Though Byron is a huge fan of famous TV science educators like Bill Nye the Science Guy, she also thinks there's a lot of room on TV for a new kind of role model to help show kids why science is fun and exciting, and who is not the sort of typical "nerdy white guy" that has so long been associated with TV science education.

And that's particularly important today, she said, in an age when 12-year-olds are inundated with glamor everywhere they look on TV, from Paris Hilton to movie stars. "I'm not your typical talking head," she said. "It might spark an interest" in kids.

A big part of "Head Rush" will be Byron bringing in actual scientists who will give presentations of their expertise. And that's vital, she suggested, since she's no scientist herself.

"I'm obviously not [someone] with a science background," she said. "They're learning with me. You don't have to be a scientist to be interested in science.

But one of the best things about making "Head Rush," she said, has been getting the chance to discover a great deal of new things on the fly.

"All the subjects we're talking about, I'm learning them as we go," Byron said. "I'm authentically excited about them. Oh my God, I have to tell you about the Hawk Wasp."

That, she explained, is a strange kind of beast that lays eggs inside tarantulas. You'll have to watch "Head Rush" to find out more.

New audiences
Clearly, the Science Channel is looking for the kinds of hosts that can generate all-new audiences, especially for subject matter like science.

For example, Byron said, when actor Morgan Freeman began hosting a new science-related show called "Through the Wormhole," a great deal of African-Americans began watching.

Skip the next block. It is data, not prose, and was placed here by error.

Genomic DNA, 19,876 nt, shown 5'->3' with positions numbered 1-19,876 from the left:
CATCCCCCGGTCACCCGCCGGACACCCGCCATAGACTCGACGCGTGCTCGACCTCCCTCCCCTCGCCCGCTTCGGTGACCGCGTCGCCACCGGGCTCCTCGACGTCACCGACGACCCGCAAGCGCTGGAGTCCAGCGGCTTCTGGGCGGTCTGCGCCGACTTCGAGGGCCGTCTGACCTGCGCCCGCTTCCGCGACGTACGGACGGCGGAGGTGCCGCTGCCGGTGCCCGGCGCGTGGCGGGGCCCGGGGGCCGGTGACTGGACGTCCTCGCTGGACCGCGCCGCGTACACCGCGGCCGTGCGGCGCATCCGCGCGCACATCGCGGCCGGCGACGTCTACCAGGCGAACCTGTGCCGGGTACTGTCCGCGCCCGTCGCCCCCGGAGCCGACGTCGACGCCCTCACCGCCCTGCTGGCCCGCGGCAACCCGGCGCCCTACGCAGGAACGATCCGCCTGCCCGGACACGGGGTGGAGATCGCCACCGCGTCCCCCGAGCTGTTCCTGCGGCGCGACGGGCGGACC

And with "Head Rush," that's obviously what's going on--except that the network wants kids, and probably their parents, to join the roster of its viewers.

Perhaps she's just giving the company line, but to hear Byron say it, her desire to spark an interest in science in a new generation is real. "Personally," she said, "I would really like to see our country getting back into science, technology, engineering and mathematics. I want to see a lot of different opinions and different people approaching problems."

And she knows that even a single piece of video can make a difference in a kid's life. After all, she recalled watching Michael Jackson's "Thriller" video when she was a kid, "and for the rest of my life, I wanted to do special effects, and that's how I ended up here."

For now, though, she's keeping her eyes on the goal at hand: getting the show off the ground and trying to build an audience, ideally by demonstrating her own enthusiasm for the subject matter.

"I'm not [just] talking to [the kids]," she said. "I'm kind of learning with them. They're on the journey with me."

All summer, Geek Gestalt was on Road Trip 2010. After driving more than 18,000 miles in the Rocky Mountains, the Pacific Northwest, the Southwest and the Southeast over the last four years, I was looking for the best in technology, science, military, nature, aviation and more throughout the American Northeast. You can follow my progress on Twitter @GreeterDan and @RoadTrip and find the project on Facebook. And you can also test your knowledge of the U.S. and try to win a prize in the Road Trip Picture of the Day challenge.